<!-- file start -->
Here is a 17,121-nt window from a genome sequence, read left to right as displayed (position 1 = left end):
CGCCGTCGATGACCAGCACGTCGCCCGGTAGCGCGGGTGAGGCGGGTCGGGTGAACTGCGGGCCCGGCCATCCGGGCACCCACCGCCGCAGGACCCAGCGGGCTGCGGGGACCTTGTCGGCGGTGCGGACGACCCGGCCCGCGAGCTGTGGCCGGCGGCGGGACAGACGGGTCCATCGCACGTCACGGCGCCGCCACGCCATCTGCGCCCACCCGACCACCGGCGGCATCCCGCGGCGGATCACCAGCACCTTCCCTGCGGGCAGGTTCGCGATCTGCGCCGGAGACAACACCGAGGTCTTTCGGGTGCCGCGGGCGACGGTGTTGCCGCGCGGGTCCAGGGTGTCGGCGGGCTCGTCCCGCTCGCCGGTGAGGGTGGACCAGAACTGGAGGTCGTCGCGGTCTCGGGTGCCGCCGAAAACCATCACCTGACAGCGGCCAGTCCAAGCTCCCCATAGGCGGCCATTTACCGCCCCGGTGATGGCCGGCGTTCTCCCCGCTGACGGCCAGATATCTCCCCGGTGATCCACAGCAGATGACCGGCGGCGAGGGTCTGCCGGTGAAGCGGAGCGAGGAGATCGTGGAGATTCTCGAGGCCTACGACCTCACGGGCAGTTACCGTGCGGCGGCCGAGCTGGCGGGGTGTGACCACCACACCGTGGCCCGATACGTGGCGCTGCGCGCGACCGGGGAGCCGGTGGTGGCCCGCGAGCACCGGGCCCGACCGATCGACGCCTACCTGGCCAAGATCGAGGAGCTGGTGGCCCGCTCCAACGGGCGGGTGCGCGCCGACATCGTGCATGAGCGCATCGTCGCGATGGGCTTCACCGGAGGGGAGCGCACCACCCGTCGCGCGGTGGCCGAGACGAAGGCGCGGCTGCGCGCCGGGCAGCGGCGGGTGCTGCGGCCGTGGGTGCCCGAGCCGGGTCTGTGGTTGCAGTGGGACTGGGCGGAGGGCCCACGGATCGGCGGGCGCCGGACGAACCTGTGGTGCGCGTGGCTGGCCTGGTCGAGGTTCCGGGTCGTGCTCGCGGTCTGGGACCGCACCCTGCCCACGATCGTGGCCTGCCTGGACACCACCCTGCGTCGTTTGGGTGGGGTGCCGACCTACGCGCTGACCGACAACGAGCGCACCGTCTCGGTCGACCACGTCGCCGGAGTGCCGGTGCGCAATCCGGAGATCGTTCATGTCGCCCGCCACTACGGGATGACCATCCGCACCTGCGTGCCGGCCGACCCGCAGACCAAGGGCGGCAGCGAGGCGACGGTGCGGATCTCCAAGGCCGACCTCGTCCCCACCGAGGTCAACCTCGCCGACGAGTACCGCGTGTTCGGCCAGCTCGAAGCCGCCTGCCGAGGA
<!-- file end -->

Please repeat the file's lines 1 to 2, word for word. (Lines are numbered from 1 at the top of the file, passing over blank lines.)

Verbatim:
Here is a 17,121-nt window from a genome sequence, read left to right as displayed (position 1 = left end):
CGCCGTCGATGACCAGCACGTCGCCCGGTAGCGCGGGTGAGGCGGGTCGGGTGAACTGCGGGCCCGGCCATCCGGGCACCCACCGCCGCAGGACCCAGCGGGCTGCGGGGACCTTGTCGGCGGTGCGGACGACCCGGCCCGCGAGCTGTGGCCGGCGGCGGGACAGACGGGTCCATCGCACGTCACGGCGCCGCCACGCCATCTGCGCCCACCCGACCACCGGCGGCATCCCGCGGCGGATCACCAGCACCTTCCCTGCGGGCAGGTTCGCGATCTGCGCCGGAGACAACACCGAGGTCTTTCGGGTGCCGCGGGCGACGGTGTTGCCGCGCGGGTCCAGGGTGTCGGCGGGCTCGTCCCGCTCGCCGGTGAGGGTGGACCAGAACTGGAGGTCGTCGCGGTCTCGGGTGCCGCCGAAAACCATCACCTGACAGCGGCCAGTCCAAGCTCCCCATAGGCGGCCATTTACCGCCCCGGTGATGGCCGGCGTTCTCCCCGCTGACGGCCAGATATCTCCCCGGTGATCCACAGCAGATGACCGGCGGCGAGGGTCTGCCGGTGAAGCGGAGCGAGGAGATCGTGGAGATTCTCGAGGCCTACGACCTCACGGGCAGTTACCGTGCGGCGGCCGAGCTGGCGGGGTGTGACCACCACACCGTGGCCCGATACGTGGCGCTGCGCGCGACCGGGGAGCCGGTGGTGGCCCGCGAGCACCGGGCCCGACCGATCGACGCCTACCTGGCCAAGATCGAGGAGCTGGTGGCCCGCTCCAACGGGCGGGTGCGCGCCGACATCGTGCATGAGCGCATCGTCGCGATGGGCTTCACCGGAGGGGAGCGCACCACCCGTCGCGCGGTGGCCGAGACGAAGGCGCGGCTGCGCGCCGGGCAGCGGCGGGTGCTGCGGCCGTGGGTGCCCGAGCCGGGTCTGTGGTTGCAGTGGGACTGGGCGGAGGGCCCACGGATCGGCGGGCGCCGGACGAACCTGTGGTGCGCGTGGCTGGCCTGGTCGAGGTTCCGGGTCGTGCTCGCGGTCTGGGACCGCACCCTGCCCACGATCGTGGCCTGCCTGGACACCACCCTGCGTCGTTTGGGTGGGGTGCCGACCTACGCGCTGACCGACAACGAGCGCACCGTCTCGGTCGACCACGTCGCCGGAGTGCCGGTGCGCAATCCGGAGATCGTTCATGTCGCCCGCCACTACGGGATGACCATCCGCACCTGCGTGCCGGCCGACCCGCAGACCAAGGGCGGCAGCGAGGCGACGGTGCGGATCTCCAAGGCCGACCTCGTCCCCACCGAGGTCAACCTCGCCGACGAGTACCGCGTGTTCGGCCAGCTCGAAGCCGCCTGCCGAGGA